OK – before arriving at this hotel, I sincerely thought that the water park would drive me mad. In practice, however, this was not to be the case. The water park is actually a lot more fun than I anticipated.
What almost caused me to request voluntary admission to the nearest asylum was not the excess of H20. It was the insanely annoying MagiQuest game (at a minimum cost of $25, no less) that came very close to putting me over the edge today. Chloe had been obsessively playing this interactive game since yesterday. Nine scavenger hunts plus three more complicated adventures. Hours running up and down the stairs (as I mentioned yesterday, the game’s only redeeming value is that it forces sedentary kids and parents to move their butts – and there are way too many of them, from the looks of things here) in order to find the right objects to complete a particular task. All of a player’s feats are recorded in a computer chip in the player’s $15.99 magic wand.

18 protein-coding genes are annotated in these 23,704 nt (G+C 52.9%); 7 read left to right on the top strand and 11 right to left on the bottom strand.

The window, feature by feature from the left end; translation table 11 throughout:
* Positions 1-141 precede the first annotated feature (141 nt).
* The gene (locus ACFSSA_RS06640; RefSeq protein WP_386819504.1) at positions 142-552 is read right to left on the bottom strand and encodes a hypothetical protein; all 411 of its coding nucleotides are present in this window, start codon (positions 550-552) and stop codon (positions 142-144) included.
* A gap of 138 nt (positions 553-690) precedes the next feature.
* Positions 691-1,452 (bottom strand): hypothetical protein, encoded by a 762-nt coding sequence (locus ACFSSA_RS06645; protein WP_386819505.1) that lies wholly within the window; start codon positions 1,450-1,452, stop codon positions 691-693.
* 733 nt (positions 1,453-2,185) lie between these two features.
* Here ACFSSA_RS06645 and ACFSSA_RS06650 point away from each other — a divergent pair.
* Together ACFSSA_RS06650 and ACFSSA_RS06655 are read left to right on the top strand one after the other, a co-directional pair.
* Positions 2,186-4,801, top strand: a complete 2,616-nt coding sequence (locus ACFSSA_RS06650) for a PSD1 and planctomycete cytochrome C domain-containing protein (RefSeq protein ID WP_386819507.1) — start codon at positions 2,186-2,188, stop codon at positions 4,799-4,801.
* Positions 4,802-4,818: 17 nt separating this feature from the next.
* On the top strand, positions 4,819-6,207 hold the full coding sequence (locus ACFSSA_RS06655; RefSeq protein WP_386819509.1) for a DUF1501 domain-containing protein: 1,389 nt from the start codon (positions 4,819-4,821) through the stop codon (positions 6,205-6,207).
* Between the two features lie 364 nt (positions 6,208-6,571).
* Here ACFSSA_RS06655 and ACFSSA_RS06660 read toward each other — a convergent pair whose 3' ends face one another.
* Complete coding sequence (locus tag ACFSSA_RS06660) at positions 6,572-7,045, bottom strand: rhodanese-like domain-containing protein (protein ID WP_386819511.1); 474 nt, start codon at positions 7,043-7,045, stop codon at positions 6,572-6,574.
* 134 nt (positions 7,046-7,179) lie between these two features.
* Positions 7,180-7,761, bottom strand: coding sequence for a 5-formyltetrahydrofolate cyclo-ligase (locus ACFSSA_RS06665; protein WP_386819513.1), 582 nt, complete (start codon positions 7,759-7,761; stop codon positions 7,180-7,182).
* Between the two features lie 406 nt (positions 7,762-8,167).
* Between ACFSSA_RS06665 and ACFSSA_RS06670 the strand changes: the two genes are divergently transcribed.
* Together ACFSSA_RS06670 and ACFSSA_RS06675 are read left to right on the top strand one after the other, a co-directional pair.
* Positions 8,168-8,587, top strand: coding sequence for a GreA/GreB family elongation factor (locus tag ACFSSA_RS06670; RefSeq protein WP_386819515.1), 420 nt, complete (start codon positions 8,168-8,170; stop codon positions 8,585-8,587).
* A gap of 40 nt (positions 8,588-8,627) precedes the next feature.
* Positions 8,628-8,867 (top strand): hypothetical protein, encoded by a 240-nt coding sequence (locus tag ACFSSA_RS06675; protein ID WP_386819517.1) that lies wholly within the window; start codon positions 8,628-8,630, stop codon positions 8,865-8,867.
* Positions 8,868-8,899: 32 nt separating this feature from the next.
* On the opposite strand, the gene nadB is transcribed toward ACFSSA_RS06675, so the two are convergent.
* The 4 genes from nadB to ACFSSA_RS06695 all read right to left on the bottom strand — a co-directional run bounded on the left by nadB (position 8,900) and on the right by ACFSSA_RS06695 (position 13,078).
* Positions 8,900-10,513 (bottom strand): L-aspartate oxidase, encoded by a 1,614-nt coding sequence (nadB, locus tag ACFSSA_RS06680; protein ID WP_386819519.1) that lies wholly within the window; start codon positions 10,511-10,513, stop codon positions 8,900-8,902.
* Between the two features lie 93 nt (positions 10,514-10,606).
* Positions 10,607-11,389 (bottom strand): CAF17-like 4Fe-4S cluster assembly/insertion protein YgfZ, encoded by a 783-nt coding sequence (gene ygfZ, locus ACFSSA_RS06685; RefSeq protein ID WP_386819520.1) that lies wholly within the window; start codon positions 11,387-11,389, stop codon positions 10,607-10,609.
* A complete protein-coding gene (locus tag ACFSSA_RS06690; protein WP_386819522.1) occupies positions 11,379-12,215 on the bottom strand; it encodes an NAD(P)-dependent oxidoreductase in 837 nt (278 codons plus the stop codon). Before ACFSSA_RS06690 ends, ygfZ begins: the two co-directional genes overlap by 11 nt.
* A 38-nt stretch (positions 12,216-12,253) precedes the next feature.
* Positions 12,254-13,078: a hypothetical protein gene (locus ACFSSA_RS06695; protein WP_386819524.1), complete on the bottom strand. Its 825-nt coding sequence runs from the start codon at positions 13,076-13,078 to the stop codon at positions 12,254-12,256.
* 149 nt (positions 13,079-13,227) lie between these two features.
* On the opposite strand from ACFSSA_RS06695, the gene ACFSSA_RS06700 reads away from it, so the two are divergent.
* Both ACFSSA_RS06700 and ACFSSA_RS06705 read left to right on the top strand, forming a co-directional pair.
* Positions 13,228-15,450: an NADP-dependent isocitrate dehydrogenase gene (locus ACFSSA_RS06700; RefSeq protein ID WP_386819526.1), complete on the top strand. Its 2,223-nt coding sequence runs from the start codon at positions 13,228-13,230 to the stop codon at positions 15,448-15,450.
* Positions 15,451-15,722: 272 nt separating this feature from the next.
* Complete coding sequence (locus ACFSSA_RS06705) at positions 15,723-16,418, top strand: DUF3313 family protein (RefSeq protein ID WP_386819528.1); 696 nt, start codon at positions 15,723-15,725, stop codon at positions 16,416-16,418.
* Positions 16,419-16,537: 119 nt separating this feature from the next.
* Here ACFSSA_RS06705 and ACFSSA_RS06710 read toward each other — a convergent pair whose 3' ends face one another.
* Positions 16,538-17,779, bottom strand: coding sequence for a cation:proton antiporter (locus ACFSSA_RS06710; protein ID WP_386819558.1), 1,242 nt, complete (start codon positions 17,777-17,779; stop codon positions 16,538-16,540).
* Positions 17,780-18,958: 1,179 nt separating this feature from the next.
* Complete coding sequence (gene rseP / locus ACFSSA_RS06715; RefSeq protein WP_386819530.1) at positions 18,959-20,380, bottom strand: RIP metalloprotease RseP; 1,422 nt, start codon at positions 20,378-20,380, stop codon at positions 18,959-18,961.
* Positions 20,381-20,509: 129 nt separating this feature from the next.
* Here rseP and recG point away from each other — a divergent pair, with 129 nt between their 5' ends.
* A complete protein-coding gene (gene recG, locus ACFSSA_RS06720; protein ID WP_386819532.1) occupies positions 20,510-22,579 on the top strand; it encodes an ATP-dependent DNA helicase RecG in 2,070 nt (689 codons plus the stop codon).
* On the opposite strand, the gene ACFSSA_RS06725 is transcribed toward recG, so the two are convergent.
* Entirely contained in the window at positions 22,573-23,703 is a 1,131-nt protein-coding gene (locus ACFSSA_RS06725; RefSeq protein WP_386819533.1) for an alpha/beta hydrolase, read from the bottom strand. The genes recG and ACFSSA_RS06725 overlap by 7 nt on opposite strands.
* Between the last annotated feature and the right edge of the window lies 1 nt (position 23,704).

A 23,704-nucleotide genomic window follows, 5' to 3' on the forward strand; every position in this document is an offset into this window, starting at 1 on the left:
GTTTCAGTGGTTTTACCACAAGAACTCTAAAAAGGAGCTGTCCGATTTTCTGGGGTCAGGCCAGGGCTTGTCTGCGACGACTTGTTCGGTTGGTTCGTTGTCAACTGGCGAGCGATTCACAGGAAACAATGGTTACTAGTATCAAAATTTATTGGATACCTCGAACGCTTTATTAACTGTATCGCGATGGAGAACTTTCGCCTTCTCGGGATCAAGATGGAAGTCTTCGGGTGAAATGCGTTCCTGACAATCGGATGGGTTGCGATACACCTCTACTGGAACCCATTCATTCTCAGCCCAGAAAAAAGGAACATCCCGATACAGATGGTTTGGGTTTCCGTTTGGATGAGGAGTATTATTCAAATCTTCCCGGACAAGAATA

Picture this: loads and loads of screaming kids running around the hotel as if it were Hogwarts, wielding wands that are liable to hit you on the head if you’re not careful, and equal amounts of clueless parents – the Muggles – following their kids around like lemmings. There were also the few Ministry of Magic wannabes, whom I define as the excessively obsessed adults who talk, with nostalgia, about the difficulty they had the “first time” they ever defeated the evil goblin. I mean, really!
Chloe’s first adventure as a “Master Magi” following the completion of her nine quests was to slay the dragon. It took us approximately 10-12 tries to succeed- and only because it became clear to my darling daughter (as I started pulling out my hair in frustration) that the only way to succeed was for Chloe to do it without any interference from me. Sure enough, once I restrained myself enough to keep my mouth shut during her task, she managed to kill the fire-breathing bugger in record time.
The last two adventures were a piece of cake compared to the dragon, and Chloe, never one to be shy about her accomplishments, proudly offered to assist anyone – adult and child alike – who was a lesser mortal than she.